I guess it does make a bunch more sense to treat a one-side roll as simply another tool in the kit rather than the dogmatic approach and saying “This is the better way”. Hind-sight always being 20/20, I was reading this thread last night when it occurred to me that it is far more important to be able to come up from where ever your body already is rather than being able to setup quickly. That’s why Greenlanders have so many recovery techniques.

When I’m comfortable with my sculling and bracing, I’ll hammer out my one-sided rolls and then progress to 360’s, then of course there’s the storm, chest sculling, the reverse sweeps…gotta love it.

Greenland Championship Rolls
FWIW, several of the techniques on the Greenland comp “rolling list” are performed with 180 degree recovery: side scull, chest scull, vertical sculling roll and the walrus pull.

It’s good to practice recovering on the same side as you capsized on, and a full roll. I usually perform a full roll but agree with others that having as many options in your “bag of tricks” is wise. As just one example, while touring – bouyancy, or excessive gear bags on deck can make a full capsize difficult, making it much easier to recover on the same side.

Greg Stamer

And thanks again!
Using the advice here, I went out tonight and was rolling, 180’s and 360’s both, on my off-side in an hour of play. The only time I exited was back on shore to dump excess water that had seeped in. I lost my on-side roll the end of last summer due to a little “Leathal Weapon” impression. I still fail to scull and roll consistantly on that side due to the mental obstacle, but when I failed, I could switch sides…under water, and come up on my off-side every time. Things always seem to make more sense when you’re doing them rather than studying them, eh? Thanks again titans, one and all!


Thanks for the correction,
Greg–I was overgeneralizing. What I meant to say was that most of the rolls that one would perform in an accidental capsize are demonstrated all the way 'round.


Off-Side, On-Side, Confused Side…

– Last Updated: Jun-10-05 5:10 AM EST –

These seem to switch for me, depending on the roll and what I have been doing recently to ingrain something beneficial or detrimental to a particular technique.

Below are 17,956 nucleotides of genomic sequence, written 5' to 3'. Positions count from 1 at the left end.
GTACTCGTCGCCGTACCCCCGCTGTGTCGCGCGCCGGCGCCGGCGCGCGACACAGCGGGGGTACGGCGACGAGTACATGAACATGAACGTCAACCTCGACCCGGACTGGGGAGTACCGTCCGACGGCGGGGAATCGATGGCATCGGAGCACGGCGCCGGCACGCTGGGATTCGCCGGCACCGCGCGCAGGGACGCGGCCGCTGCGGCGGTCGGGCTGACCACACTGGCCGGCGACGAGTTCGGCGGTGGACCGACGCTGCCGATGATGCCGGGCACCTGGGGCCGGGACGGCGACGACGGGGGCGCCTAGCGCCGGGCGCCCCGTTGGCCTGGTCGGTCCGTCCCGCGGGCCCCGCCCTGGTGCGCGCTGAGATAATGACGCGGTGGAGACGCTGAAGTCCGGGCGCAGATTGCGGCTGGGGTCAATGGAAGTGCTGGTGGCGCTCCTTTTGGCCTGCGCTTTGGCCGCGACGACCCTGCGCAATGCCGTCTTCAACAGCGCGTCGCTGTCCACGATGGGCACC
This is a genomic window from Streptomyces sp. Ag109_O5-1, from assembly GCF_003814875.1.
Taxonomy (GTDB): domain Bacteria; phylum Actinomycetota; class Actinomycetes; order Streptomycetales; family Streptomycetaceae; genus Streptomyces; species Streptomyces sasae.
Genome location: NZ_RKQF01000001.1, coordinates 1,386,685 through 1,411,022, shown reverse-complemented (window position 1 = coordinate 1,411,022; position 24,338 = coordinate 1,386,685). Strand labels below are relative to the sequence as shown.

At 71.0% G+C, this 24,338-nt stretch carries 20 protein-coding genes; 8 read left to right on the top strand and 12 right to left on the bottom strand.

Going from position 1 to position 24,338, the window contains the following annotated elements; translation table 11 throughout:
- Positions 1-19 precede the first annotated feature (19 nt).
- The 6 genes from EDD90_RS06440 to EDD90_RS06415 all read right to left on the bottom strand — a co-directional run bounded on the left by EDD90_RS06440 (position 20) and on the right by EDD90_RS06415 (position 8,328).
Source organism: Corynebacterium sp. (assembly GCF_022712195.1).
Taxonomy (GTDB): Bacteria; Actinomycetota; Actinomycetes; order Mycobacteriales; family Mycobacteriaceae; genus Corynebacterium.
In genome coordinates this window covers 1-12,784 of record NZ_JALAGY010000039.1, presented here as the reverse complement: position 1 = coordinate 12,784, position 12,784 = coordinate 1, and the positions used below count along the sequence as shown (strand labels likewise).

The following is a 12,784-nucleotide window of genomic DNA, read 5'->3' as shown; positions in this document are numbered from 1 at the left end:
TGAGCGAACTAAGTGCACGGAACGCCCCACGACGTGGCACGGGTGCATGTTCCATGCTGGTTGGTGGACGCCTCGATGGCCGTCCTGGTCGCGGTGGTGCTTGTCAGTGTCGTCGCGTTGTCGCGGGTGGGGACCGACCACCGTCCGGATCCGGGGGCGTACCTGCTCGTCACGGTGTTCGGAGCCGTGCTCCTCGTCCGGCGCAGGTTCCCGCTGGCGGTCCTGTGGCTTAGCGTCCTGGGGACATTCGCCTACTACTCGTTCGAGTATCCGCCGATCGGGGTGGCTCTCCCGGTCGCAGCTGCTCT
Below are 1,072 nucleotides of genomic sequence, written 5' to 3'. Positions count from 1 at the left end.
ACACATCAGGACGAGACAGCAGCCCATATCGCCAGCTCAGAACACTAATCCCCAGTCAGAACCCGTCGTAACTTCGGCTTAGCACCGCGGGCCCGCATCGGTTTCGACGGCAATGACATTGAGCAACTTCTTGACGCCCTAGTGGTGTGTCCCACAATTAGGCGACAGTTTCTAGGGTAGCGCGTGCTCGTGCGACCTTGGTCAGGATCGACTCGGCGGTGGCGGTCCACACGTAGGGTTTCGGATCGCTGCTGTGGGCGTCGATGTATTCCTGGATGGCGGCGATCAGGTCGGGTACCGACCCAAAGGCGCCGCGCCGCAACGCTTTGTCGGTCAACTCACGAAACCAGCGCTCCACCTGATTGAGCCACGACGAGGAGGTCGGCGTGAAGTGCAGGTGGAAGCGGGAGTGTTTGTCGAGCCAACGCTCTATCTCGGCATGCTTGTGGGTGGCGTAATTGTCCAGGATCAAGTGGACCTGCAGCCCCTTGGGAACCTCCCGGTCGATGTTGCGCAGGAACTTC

I went to do a flat water practice last night, for the first time this year. My "on-side" hand roll disappeared somehow during the winter and my off-side became the on-side last night since I didn't blow any. My backdeck rolls just morphed to consistency on both sides whereas last year only one side was consistent while the other was not. My previous "on-side" backdeck roll was the opposite side of my "on-side" (the roll I seem to go instinctively for whenever I go over) sweep roll. Somehow, I think having done nothing but surfed all winter, without doing any pool practices whatsoever this year, has ingrained some good and no-so-good stuff in my techniques. Got to get back to a once a week lake practice now that the weather is warmer and there is more sunlight for after work.


Roll vs. "back flop"
Depending on the circumstances, you may find that when you’re forcibly capsized for real, you can either roll with it or do a back flop and brace back up. IIRC, it was Greg Stamer that turned me on to the back flop techhique. Instead of tucking forward and rolling, you twist in the opposite direction so your back hits the water as flat as possible. This kills your rotation momentarily and prevents you from going under to any significant degree. From this position, you can either scull on the surface or brace back up. I’ve used this in some very rough water (4’-5’ confused chop in an inlet with the wind opposing the current and tide) and it’s amazing how effective it is. I was able to relax on the surface, even with the boat pitching considerably.

Back flopping isn’t practical in all circumstances and probably isn’t advisable in surf or when you’re being capsized to the side and forward, but it’s one more tool in your arsenal.

back flop
Of course the “back flop” is just a good old balance brace – one of the cornerstones of Greenland technique. It is the balance brace – finding a balance position between body and kayak (rather than thrashing with the paddle) that drives the Greenland side scull and opens up a door to a number of other techniques.

The balance brace also lets you get a satisfying stretch of your legs and lower back – even if miles from land.

As Brian mentions, the “back flop” recovery technique should be used with due awareness – and avoided if there are rocks/shallow obstructions and other hazards about.

Greg Stamer